Monday, July 9, 2012
From the July/August 2012 issue
Fraudulent title companies and
fake legal firms skate the law
By Grace Anne Glavin, Esq.
A new phenomenon has arisen in the world of Florida residential real estate scams: the creation of the fake title company and the fake law firm. These entities are created for the purposes of:
- Deceiving the buyer into believing that a deposit is being held on a contract pending a closing. In the case of short sales, with their long transaction periods a well known fact, a stolen deposit can go undetected for months.
- Stealing every bit of the proceeds at closing that should belong to the short-sale lender or to the seller.
Crooks are creating names similar to well recognized title agencies or underwriters. They are even creating fake letterhead, e-mail addresses, websites, and correspondences directed to REALTORS® asking them to wire money or send checks to a (fake) title company designated by an absent seller. This title company of course does not really exist, and the deposit or closing proceeds fall into the wrong hands.
Check the website for the Florida Department of Financial Services (www.myfloridacfo.com) to verify the status of a title company. Contact the title company to confirm the identity of the individual corresponding with you, and to confirm the legitimacy of wire instructions.
Check the website for the Florida Bar at (www.floridabar.org) to verify that an attorney is licensed to practice in the State of Florida. The Florida Bar site will also post current contact information.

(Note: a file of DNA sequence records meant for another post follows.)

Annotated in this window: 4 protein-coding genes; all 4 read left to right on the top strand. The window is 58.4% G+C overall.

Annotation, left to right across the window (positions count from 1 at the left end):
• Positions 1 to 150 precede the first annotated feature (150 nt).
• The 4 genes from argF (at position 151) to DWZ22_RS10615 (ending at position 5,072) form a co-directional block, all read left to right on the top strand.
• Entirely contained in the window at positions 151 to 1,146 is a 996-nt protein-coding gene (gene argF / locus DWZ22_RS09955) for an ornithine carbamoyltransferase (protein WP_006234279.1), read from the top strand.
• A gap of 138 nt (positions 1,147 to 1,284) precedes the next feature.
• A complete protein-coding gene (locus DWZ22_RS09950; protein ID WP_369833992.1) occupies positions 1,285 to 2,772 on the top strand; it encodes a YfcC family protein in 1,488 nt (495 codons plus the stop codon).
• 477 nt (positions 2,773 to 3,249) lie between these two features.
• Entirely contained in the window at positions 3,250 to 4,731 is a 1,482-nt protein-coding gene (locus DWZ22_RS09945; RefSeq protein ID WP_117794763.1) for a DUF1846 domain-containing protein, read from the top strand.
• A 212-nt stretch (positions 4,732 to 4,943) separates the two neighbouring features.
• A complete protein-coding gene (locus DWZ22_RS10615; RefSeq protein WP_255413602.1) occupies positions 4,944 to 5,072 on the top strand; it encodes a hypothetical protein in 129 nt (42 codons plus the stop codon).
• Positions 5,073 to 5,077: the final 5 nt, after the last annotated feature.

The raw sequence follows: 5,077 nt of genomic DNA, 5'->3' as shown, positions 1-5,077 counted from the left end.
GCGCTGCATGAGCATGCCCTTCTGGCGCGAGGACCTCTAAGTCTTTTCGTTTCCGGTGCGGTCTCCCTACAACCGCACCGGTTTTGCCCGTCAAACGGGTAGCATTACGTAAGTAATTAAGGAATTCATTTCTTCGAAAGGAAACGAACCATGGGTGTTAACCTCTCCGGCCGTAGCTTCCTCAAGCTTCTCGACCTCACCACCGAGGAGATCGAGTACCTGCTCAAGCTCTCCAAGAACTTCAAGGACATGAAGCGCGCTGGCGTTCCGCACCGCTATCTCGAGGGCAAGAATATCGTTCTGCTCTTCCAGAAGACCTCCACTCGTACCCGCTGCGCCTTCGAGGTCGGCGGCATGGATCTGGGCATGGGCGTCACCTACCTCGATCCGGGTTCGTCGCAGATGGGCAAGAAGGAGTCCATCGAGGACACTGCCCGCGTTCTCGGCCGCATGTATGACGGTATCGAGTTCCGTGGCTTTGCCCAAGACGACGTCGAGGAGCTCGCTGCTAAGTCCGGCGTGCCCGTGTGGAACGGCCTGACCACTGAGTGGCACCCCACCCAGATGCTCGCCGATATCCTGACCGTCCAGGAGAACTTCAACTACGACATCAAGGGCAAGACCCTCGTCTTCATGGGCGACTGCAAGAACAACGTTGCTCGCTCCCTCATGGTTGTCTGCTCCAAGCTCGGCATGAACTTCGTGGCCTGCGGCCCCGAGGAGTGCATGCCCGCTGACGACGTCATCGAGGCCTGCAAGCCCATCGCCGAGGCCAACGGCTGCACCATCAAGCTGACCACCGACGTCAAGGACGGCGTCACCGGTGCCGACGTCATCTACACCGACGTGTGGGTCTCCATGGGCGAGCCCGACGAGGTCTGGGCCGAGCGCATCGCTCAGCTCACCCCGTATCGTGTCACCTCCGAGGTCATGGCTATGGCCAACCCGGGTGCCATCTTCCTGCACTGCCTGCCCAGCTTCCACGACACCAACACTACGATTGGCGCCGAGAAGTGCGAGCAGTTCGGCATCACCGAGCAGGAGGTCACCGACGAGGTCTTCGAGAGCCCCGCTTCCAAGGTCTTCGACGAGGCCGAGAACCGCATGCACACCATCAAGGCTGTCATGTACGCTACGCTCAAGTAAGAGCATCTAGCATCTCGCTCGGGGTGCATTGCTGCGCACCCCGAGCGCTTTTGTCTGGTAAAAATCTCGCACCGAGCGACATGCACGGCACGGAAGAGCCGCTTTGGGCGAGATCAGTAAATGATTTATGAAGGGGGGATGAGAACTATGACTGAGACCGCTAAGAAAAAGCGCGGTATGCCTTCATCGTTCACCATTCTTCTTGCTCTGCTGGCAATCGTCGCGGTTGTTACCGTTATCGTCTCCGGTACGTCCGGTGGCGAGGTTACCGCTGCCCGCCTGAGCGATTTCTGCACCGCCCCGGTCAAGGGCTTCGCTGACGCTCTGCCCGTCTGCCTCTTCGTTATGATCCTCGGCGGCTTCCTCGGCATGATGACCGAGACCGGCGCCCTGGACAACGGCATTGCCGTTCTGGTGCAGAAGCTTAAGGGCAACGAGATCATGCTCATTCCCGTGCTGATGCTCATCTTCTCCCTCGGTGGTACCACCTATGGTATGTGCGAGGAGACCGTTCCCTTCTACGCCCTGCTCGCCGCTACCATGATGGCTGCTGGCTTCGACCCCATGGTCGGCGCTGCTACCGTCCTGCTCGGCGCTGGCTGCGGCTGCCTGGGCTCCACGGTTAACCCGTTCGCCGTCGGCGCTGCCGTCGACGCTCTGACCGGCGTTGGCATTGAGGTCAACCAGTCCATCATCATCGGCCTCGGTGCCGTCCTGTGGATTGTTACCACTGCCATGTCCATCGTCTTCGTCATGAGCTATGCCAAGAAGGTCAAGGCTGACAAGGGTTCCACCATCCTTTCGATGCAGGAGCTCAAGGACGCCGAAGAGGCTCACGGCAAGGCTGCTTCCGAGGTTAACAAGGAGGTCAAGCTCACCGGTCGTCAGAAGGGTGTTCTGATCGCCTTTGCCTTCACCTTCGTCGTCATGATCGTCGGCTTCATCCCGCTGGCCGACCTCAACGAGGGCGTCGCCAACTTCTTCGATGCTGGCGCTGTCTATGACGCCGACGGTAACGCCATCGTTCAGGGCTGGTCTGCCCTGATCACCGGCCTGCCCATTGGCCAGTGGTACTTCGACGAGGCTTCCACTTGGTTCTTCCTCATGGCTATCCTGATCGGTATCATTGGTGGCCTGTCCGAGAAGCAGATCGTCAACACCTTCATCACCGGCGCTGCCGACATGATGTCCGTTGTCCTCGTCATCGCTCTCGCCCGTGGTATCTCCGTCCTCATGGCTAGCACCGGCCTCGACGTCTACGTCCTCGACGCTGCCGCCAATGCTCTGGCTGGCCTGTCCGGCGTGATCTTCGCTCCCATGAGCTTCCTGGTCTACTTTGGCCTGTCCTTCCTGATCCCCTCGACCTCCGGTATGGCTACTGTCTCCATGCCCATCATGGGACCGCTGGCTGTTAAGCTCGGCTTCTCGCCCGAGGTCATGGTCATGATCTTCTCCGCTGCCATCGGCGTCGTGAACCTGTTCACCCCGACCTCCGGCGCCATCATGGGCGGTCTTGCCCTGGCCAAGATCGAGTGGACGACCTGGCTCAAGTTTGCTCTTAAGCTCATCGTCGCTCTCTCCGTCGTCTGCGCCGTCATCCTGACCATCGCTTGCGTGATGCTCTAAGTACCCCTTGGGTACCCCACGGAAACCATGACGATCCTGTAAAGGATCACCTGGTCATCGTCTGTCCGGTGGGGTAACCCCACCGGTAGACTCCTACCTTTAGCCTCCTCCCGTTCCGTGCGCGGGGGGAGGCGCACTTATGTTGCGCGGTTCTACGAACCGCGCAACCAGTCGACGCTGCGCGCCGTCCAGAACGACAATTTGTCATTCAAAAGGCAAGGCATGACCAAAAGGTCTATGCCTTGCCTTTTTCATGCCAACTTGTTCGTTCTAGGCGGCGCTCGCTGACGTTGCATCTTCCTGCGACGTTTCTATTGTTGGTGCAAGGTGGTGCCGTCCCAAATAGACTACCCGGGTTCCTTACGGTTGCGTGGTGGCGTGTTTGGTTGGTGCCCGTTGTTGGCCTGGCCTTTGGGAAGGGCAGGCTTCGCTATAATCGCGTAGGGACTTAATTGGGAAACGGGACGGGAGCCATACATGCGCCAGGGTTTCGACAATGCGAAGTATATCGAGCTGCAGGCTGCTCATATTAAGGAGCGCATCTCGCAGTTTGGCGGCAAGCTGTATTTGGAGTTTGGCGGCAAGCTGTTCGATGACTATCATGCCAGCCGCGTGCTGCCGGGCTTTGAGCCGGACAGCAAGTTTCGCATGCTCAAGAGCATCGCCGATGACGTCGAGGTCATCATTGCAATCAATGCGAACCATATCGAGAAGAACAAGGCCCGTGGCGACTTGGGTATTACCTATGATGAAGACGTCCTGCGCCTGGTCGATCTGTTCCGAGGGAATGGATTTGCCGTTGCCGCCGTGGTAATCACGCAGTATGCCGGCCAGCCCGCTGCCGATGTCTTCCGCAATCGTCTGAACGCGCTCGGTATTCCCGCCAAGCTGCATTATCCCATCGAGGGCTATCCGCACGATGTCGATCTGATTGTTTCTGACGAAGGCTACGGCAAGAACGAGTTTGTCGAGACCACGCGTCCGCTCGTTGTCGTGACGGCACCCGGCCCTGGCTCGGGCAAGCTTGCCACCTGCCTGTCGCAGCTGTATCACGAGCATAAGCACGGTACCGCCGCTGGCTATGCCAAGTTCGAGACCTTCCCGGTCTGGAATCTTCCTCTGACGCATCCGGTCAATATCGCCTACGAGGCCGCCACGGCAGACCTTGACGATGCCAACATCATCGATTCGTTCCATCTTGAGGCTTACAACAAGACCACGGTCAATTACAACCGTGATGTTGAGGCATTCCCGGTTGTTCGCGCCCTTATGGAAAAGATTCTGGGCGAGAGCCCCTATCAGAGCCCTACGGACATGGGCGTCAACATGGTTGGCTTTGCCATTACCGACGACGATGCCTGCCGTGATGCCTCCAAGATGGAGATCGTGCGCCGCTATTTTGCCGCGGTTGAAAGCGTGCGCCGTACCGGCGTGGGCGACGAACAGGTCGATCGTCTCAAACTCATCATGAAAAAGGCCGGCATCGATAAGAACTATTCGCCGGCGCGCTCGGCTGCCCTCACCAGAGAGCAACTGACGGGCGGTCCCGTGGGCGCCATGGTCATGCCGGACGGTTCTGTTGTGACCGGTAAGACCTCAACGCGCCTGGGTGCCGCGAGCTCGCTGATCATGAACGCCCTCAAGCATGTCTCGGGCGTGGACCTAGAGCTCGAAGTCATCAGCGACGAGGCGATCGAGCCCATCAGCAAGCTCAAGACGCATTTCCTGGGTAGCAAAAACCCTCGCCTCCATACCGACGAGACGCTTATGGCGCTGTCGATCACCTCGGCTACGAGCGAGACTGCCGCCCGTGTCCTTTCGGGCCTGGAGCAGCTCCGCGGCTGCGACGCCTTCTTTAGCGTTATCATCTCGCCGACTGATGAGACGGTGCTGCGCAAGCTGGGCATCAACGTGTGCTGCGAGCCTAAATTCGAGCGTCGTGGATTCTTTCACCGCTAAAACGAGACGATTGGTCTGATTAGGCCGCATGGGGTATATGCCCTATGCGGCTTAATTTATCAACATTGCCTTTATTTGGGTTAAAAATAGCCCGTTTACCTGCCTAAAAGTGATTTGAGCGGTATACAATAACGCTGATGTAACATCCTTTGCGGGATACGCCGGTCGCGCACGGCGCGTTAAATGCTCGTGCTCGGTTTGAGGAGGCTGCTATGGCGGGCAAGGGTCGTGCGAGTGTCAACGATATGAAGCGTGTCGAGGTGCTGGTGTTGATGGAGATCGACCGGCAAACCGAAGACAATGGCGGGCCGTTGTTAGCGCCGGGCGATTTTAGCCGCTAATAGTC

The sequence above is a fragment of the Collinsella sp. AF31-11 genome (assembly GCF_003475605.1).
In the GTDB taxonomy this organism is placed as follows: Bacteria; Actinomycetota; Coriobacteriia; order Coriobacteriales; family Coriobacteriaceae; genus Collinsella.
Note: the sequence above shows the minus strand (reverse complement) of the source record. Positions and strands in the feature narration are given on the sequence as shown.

If a title company or an attorney is not licensed to do business in the State of Florida, they are not regulated as safe to hold deposit or closing money.
The absentee seller is an old real estate scam. A person pretends to be the owner of a home or vacant lot whose actual owner is out of state or out of the country. The representative of this poseur will direct you to place a buyer’s deposit money with a fake title company and/or wire all of the proceed money to a fake title company of seller’s alleged choosing.
The way to avoid all of this crime and embarrassment is to thoroughly check everyone out. Do not be too shy to ask for names and street addresses and phone numbers. And, if you collect any information about a scam attempt on you or your deals, notify your broker and local law enforcement authorities right away.
Grace Anne Glavin, Esq., is owner of Law Offices of Grace Anne Glavin, P.A., and Morgan Title Company and can be reached at firstname.lastname@example.org. She is also a founding board member of the Central Florida Real Estate Council. CFREC provides this column on real estate law issues as a service to ORRA members to provide a general understanding of the law on various topics of interest, not as a substitute for individual legal consultation, and should not be relied on in specific situations without consulting with a real estate attorney. For more information, please visit www.centralflrec.com.